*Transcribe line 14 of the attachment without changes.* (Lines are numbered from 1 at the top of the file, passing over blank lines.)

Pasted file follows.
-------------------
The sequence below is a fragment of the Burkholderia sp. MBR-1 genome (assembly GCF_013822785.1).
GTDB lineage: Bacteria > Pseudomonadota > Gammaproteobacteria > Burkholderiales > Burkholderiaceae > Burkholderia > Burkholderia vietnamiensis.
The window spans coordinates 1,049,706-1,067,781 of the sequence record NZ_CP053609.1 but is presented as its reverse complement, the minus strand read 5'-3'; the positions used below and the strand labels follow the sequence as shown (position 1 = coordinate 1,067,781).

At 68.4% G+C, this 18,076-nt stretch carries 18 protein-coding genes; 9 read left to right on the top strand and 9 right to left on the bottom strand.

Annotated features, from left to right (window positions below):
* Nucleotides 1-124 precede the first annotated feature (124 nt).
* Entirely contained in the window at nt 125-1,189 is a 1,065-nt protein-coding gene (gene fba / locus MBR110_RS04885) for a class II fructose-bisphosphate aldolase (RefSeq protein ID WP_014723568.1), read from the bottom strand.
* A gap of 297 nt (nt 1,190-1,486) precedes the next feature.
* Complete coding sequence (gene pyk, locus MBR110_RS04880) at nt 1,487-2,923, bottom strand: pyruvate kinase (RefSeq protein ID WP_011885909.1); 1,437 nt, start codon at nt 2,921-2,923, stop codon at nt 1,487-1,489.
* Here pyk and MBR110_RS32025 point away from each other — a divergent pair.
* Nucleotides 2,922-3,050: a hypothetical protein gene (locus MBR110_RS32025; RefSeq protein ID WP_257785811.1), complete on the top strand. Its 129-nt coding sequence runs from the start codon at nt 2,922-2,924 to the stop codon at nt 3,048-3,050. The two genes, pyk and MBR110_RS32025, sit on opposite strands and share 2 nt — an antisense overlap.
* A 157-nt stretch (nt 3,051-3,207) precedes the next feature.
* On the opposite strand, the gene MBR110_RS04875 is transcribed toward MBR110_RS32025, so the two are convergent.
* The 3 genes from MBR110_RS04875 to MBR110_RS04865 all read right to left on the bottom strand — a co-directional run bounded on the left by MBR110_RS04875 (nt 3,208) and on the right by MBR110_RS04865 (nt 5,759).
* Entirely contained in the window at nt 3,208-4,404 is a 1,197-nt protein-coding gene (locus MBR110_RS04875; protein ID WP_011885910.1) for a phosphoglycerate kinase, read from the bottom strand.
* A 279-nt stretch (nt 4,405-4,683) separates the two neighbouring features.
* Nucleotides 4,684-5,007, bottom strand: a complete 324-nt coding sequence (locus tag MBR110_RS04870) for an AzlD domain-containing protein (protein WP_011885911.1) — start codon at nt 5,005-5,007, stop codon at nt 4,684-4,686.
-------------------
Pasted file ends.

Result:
* The 3 genes from MBR110_RS04875 to MBR110_RS04865 all read right to left on the bottom strand — a co-directional run bounded on the left by MBR110_RS04875 (nt 3,208) and on the right by MBR110_RS04865 (nt 5,759).